(If you're wondering, I don't enforce a dress code. I do tell the boys to take off their hats, because it is an obviously visible thing if an admin walks in, and also because baseball caps are fugly. And if I can see a kid's entire ass, I will tell him to pull up his pants. But I do not feel comfortable telling a girl that her bra strap shouldn't show, because I feel like my bra strap shows a lot of the time and it's no biggie.)

There have been a bunch of good articles lately about dress codes in schools, but this is my favourite thus far:

It really bothers me how schools insist that girls wear bras (this starts at, like, age 8-14 when girls start budding. Many girls and/or their moms have embarrassing stories of female teachers quietly pulling them aside, and delicately suggesting that she get a training bra), but then simultaneously decree that bra straps are inappropriate. This is like insisting all boys must wear socks, but the tops of socks sticking out of the shoes are inappropriate.  It’s just… so arbitrary.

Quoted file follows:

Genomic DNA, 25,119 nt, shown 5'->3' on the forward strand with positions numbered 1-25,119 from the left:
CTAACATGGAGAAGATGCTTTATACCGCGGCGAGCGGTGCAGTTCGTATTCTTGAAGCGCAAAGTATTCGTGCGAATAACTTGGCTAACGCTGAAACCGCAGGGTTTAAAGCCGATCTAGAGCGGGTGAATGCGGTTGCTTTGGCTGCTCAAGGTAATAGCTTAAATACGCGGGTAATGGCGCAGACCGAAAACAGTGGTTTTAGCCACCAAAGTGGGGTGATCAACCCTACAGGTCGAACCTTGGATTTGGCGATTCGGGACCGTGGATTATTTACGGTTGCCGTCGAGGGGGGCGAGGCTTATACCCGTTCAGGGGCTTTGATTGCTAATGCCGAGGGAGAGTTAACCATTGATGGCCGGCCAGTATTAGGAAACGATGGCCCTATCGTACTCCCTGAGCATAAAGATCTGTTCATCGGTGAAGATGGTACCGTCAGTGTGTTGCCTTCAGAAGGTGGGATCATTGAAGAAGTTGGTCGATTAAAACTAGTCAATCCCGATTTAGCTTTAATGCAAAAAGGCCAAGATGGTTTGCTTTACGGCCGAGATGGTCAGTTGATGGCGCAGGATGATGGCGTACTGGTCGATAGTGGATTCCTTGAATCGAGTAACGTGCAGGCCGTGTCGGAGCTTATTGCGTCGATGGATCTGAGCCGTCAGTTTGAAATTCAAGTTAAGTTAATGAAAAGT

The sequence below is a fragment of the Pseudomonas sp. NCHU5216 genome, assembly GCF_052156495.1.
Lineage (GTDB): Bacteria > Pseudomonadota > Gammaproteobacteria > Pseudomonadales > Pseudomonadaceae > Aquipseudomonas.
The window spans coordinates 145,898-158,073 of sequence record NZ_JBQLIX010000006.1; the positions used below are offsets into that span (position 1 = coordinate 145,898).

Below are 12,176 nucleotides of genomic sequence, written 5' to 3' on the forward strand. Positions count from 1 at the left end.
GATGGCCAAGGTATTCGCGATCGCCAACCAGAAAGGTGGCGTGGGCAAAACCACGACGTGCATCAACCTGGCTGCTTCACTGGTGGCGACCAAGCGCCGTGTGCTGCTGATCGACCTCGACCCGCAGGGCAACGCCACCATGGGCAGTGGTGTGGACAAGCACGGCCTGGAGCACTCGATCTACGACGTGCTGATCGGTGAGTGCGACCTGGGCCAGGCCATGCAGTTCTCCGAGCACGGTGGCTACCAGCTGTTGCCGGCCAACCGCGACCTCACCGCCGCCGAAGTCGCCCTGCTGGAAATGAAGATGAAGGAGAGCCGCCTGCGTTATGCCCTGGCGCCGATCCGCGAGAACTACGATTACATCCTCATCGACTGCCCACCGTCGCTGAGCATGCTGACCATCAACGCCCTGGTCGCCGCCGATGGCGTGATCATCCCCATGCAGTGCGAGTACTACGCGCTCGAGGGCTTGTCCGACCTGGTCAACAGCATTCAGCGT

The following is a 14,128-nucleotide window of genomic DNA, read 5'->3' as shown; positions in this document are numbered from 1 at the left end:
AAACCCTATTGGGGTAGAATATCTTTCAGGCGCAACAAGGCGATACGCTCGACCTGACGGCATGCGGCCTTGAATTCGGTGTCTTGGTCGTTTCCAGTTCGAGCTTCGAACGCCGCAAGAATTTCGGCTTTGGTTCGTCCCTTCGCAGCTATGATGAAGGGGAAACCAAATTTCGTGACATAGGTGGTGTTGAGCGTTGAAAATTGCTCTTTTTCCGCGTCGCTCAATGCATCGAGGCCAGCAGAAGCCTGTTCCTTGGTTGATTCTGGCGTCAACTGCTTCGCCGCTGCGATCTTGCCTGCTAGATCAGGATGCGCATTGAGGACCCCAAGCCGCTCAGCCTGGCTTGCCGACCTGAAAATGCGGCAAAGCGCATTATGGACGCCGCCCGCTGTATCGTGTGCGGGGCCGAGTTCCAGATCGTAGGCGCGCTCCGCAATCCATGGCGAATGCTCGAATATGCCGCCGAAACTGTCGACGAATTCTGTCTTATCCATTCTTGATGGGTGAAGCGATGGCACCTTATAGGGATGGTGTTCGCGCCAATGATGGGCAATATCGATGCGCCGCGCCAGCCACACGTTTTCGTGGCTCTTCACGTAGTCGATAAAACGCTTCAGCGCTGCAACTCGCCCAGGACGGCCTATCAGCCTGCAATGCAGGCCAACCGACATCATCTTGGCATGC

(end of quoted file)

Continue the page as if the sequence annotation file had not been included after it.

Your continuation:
It’s yet another reminder, and reinforcement, that a girl’s appearance is more important, and demands more attention, than her other, non-visible qualities. You know, qualities like intelligence, perseverance, athletic ability, tenacity, creativity, a hard work ethic… attention to those attributes seem fade away rather quickly once an inch of skin is exposed.

Instead, it teaches her to view herself in a sexualized gaze, from an outsider’s point of view. At an increasingly young age, getting dressed in the morning turns from “does teal clash with yellow?” to “is this too much shoulder? Can someone see down this shirt? Would someone be able to look up this skirt on the stairs? What happens when I sit or bend over? I should test that.”